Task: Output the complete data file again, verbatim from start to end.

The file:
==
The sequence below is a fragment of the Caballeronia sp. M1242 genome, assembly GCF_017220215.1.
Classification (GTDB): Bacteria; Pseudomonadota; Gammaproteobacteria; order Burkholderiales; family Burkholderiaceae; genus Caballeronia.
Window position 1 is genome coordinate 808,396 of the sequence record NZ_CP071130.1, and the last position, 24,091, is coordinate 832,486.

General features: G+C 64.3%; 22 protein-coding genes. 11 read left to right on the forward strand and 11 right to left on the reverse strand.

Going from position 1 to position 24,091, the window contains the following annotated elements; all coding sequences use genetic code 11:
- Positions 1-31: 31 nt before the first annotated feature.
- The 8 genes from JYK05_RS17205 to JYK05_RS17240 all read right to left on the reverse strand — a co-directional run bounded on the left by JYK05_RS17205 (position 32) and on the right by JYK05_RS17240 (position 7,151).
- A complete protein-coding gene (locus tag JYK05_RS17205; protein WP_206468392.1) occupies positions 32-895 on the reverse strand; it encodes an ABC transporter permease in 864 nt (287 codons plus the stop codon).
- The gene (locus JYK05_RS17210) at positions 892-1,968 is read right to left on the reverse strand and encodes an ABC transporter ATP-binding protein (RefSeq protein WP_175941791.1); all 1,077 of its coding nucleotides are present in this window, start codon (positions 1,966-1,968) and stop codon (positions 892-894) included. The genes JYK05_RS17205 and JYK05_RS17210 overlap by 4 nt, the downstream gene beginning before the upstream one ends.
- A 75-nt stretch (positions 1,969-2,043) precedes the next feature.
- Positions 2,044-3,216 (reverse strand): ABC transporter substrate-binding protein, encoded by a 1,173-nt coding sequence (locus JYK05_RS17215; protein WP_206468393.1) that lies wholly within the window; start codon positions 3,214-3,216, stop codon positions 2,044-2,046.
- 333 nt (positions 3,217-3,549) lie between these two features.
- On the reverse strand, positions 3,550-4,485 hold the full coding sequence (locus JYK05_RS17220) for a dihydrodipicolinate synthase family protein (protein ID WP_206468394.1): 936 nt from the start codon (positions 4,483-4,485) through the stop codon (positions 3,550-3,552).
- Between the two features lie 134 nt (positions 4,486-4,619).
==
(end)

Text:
The sequence below is a fragment of the Caballeronia sp. M1242 genome, assembly GCF_017220215.1.
Classification (GTDB): Bacteria; Pseudomonadota; Gammaproteobacteria; order Burkholderiales; family Burkholderiaceae; genus Caballeronia.
Window position 1 is genome coordinate 808,396 of the sequence record NZ_CP071130.1, and the last position, 24,091, is coordinate 832,486.

General features: G+C 64.3%; 22 protein-coding genes. 11 read left to right on the forward strand and 11 right to left on the reverse strand.

Going from position 1 to position 24,091, the window contains the following annotated elements; all coding sequences use genetic code 11:
- Positions 1-31: 31 nt before the first annotated feature.
- The 8 genes from JYK05_RS17205 to JYK05_RS17240 all read right to left on the reverse strand — a co-directional run bounded on the left by JYK05_RS17205 (position 32) and on the right by JYK05_RS17240 (position 7,151).
- A complete protein-coding gene (locus tag JYK05_RS17205; protein WP_206468392.1) occupies positions 32-895 on the reverse strand; it encodes an ABC transporter permease in 864 nt (287 codons plus the stop codon).
- The gene (locus JYK05_RS17210) at positions 892-1,968 is read right to left on the reverse strand and encodes an ABC transporter ATP-binding protein (RefSeq protein WP_175941791.1); all 1,077 of its coding nucleotides are present in this window, start codon (positions 1,966-1,968) and stop codon (positions 892-894) included. The genes JYK05_RS17205 and JYK05_RS17210 overlap by 4 nt, the downstream gene beginning before the upstream one ends.
- A 75-nt stretch (positions 1,969-2,043) precedes the next feature.
- Positions 2,044-3,216 (reverse strand): ABC transporter substrate-binding protein, encoded by a 1,173-nt coding sequence (locus JYK05_RS17215; protein WP_206468393.1) that lies wholly within the window; start codon positions 3,214-3,216, stop codon positions 2,044-2,046.
- 333 nt (positions 3,217-3,549) lie between these two features.
- On the reverse strand, positions 3,550-4,485 hold the full coding sequence (locus JYK05_RS17220) for a dihydrodipicolinate synthase family protein (protein ID WP_206468394.1): 936 nt from the start codon (positions 4,483-4,485) through the stop codon (positions 3,550-3,552).
- Between the two features lie 134 nt (positions 4,486-4,619).